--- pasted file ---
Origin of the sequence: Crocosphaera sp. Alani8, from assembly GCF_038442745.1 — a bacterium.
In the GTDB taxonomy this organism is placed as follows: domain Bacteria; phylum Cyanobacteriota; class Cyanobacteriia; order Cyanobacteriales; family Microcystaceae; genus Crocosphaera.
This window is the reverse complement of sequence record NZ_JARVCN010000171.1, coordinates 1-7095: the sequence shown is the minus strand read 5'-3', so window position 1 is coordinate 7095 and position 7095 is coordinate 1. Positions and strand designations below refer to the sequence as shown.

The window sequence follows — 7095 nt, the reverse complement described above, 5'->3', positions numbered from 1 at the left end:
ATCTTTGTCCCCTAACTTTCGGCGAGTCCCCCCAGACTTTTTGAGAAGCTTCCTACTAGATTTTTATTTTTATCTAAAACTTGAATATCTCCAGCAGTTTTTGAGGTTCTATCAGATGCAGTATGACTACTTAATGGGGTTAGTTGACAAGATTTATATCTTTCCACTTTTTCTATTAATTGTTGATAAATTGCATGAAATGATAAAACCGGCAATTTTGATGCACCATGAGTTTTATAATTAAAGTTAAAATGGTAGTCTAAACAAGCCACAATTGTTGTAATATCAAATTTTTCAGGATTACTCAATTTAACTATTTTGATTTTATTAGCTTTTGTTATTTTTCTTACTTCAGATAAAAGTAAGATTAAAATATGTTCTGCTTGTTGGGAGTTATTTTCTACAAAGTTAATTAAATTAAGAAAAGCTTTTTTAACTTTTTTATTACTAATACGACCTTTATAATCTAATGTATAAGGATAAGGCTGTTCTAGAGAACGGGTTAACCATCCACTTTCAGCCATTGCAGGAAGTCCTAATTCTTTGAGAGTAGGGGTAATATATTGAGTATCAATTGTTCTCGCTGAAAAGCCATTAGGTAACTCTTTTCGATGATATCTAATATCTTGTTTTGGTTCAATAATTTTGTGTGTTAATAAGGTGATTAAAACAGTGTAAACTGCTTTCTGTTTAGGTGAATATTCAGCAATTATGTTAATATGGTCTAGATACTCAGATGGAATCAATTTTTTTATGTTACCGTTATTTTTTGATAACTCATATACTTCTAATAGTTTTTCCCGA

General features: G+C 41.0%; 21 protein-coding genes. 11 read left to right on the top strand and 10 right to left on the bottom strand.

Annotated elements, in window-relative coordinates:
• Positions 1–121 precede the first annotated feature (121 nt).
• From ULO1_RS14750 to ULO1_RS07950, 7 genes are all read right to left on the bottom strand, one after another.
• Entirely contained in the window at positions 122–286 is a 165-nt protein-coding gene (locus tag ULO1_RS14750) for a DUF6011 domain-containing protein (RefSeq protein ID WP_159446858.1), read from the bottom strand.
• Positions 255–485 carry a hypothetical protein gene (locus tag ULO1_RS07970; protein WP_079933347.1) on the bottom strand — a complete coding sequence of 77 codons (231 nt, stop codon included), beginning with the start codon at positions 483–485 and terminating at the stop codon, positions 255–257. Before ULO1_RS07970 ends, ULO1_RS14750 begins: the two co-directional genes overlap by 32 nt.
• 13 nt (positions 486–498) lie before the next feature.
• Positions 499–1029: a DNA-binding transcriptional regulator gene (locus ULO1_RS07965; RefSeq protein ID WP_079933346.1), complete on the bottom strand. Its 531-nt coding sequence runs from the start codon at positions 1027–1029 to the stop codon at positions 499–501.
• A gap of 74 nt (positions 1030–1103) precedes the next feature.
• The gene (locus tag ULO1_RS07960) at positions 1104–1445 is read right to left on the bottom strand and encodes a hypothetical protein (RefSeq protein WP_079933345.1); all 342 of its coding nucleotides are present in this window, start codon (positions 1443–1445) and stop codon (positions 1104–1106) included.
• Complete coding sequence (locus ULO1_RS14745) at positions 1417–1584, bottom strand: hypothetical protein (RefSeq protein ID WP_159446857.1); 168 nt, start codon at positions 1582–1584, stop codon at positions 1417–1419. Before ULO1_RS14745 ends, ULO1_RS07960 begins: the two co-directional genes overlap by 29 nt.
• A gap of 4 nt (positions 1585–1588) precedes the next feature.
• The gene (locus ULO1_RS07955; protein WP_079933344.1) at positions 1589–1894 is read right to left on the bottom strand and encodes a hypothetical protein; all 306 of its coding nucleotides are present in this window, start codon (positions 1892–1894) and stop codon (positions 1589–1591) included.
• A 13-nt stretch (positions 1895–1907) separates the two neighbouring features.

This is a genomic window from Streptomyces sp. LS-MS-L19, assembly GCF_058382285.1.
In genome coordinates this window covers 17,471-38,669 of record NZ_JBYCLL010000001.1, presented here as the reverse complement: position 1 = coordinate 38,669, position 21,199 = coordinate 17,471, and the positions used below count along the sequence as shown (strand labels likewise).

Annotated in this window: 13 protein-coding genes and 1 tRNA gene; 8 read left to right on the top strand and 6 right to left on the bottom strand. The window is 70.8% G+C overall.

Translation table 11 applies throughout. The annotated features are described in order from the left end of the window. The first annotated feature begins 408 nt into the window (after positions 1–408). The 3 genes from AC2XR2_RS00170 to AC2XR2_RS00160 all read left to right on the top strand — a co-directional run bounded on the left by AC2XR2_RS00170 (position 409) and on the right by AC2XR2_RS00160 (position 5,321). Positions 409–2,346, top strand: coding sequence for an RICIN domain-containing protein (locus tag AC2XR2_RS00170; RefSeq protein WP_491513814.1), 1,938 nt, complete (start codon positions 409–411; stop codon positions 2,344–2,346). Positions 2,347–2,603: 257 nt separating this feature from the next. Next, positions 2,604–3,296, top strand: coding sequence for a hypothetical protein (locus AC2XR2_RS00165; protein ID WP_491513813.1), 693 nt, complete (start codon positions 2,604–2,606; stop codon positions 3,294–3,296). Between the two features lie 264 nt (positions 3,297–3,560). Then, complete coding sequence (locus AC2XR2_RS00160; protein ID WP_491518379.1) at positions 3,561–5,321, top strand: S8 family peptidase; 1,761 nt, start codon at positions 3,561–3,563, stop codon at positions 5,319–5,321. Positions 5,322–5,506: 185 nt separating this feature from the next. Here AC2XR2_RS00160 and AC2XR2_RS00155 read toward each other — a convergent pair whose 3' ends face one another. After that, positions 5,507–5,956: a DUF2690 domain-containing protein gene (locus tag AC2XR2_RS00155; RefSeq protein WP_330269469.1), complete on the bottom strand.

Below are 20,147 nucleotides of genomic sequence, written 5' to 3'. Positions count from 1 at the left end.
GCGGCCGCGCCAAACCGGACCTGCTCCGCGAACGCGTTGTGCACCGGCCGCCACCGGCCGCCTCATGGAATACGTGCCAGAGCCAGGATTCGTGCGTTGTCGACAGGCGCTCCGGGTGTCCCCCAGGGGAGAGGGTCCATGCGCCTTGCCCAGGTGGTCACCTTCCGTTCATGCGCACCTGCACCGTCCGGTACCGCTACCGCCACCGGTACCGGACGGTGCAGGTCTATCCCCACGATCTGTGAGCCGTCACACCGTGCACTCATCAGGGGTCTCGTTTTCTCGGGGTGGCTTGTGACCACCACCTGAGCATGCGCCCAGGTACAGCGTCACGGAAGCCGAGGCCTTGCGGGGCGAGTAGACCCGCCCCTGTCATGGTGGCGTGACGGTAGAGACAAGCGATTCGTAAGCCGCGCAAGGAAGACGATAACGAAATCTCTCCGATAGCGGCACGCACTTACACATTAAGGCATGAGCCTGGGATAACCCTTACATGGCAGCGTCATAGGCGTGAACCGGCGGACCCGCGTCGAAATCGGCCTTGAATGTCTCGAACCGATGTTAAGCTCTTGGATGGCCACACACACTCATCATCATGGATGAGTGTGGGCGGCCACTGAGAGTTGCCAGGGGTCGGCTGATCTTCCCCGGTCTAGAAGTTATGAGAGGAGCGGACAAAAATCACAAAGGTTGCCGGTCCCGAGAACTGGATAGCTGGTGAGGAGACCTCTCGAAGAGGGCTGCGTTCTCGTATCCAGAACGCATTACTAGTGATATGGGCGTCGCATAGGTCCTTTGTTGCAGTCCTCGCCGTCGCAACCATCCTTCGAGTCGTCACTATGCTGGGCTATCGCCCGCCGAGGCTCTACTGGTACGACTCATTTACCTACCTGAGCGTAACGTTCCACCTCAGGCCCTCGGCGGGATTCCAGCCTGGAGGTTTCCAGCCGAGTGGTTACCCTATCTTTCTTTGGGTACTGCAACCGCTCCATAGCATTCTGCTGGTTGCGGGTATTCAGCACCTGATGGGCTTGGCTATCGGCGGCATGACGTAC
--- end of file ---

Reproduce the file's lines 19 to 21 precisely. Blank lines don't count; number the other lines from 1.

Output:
• A 13-nt stretch (positions 1895–1907) separates the two neighbouring features.

This is a genomic window from Streptomyces sp. LS-MS-L19, assembly GCF_058382285.1.
In genome coordinates this window covers 17,471-38,669 of record NZ_JBYCLL010000001.1, presented here as the reverse complement: position 1 = coordinate 38,669, position 21,199 = coordinate 17,471, and the positions used below count along the sequence as shown (strand labels likewise).